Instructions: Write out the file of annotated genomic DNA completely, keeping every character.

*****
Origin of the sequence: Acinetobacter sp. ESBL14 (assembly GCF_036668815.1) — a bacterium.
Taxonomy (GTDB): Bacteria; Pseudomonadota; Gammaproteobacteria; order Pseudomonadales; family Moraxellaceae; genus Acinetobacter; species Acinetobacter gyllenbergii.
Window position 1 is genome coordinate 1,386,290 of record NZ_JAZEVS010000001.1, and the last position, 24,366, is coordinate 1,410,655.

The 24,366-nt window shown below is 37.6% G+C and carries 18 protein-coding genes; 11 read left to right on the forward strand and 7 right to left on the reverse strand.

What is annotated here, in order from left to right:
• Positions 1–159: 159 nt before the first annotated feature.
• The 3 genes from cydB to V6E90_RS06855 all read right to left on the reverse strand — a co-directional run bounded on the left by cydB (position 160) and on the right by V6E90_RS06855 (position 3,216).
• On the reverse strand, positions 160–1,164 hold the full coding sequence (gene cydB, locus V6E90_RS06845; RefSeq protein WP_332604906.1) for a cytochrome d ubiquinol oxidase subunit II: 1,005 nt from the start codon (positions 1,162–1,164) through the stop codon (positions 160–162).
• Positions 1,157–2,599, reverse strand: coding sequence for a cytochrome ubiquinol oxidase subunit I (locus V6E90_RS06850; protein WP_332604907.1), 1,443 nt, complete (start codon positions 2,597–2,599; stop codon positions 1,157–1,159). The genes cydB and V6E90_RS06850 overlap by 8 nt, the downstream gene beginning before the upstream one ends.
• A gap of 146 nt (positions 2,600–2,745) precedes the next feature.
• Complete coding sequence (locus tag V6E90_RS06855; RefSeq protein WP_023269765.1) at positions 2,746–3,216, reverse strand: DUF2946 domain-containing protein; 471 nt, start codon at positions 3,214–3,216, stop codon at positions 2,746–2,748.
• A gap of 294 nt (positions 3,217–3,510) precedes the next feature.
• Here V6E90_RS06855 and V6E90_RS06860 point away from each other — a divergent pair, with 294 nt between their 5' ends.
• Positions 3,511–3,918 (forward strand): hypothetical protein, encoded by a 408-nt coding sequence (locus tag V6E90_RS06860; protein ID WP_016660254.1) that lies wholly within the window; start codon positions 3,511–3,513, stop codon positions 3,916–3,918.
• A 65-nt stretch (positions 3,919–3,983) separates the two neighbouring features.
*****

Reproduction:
Origin of the sequence: Acinetobacter sp. ESBL14 (assembly GCF_036668815.1) — a bacterium.
Taxonomy (GTDB): Bacteria; Pseudomonadota; Gammaproteobacteria; order Pseudomonadales; family Moraxellaceae; genus Acinetobacter; species Acinetobacter gyllenbergii.
Window position 1 is genome coordinate 1,386,290 of record NZ_JAZEVS010000001.1, and the last position, 24,366, is coordinate 1,410,655.

The 24,366-nt window shown below is 37.6% G+C and carries 18 protein-coding genes; 11 read left to right on the forward strand and 7 right to left on the reverse strand.

What is annotated here, in order from left to right:
• Positions 1–159: 159 nt before the first annotated feature.
• The 3 genes from cydB to V6E90_RS06855 all read right to left on the reverse strand — a co-directional run bounded on the left by cydB (position 160) and on the right by V6E90_RS06855 (position 3,216).
• On the reverse strand, positions 160–1,164 hold the full coding sequence (gene cydB, locus V6E90_RS06845; RefSeq protein WP_332604906.1) for a cytochrome d ubiquinol oxidase subunit II: 1,005 nt from the start codon (positions 1,162–1,164) through the stop codon (positions 160–162).
• Positions 1,157–2,599, reverse strand: coding sequence for a cytochrome ubiquinol oxidase subunit I (locus V6E90_RS06850; protein WP_332604907.1), 1,443 nt, complete (start codon positions 2,597–2,599; stop codon positions 1,157–1,159). The genes cydB and V6E90_RS06850 overlap by 8 nt, the downstream gene beginning before the upstream one ends.
• A gap of 146 nt (positions 2,600–2,745) precedes the next feature.
• Complete coding sequence (locus tag V6E90_RS06855; RefSeq protein WP_023269765.1) at positions 2,746–3,216, reverse strand: DUF2946 domain-containing protein; 471 nt, start codon at positions 3,214–3,216, stop codon at positions 2,746–2,748.
• A gap of 294 nt (positions 3,217–3,510) precedes the next feature.
• Here V6E90_RS06855 and V6E90_RS06860 point away from each other — a divergent pair, with 294 nt between their 5' ends.
• Positions 3,511–3,918 (forward strand): hypothetical protein, encoded by a 408-nt coding sequence (locus tag V6E90_RS06860; protein ID WP_016660254.1) that lies wholly within the window; start codon positions 3,511–3,513, stop codon positions 3,916–3,918.
• A 65-nt stretch (positions 3,919–3,983) separates the two neighbouring features.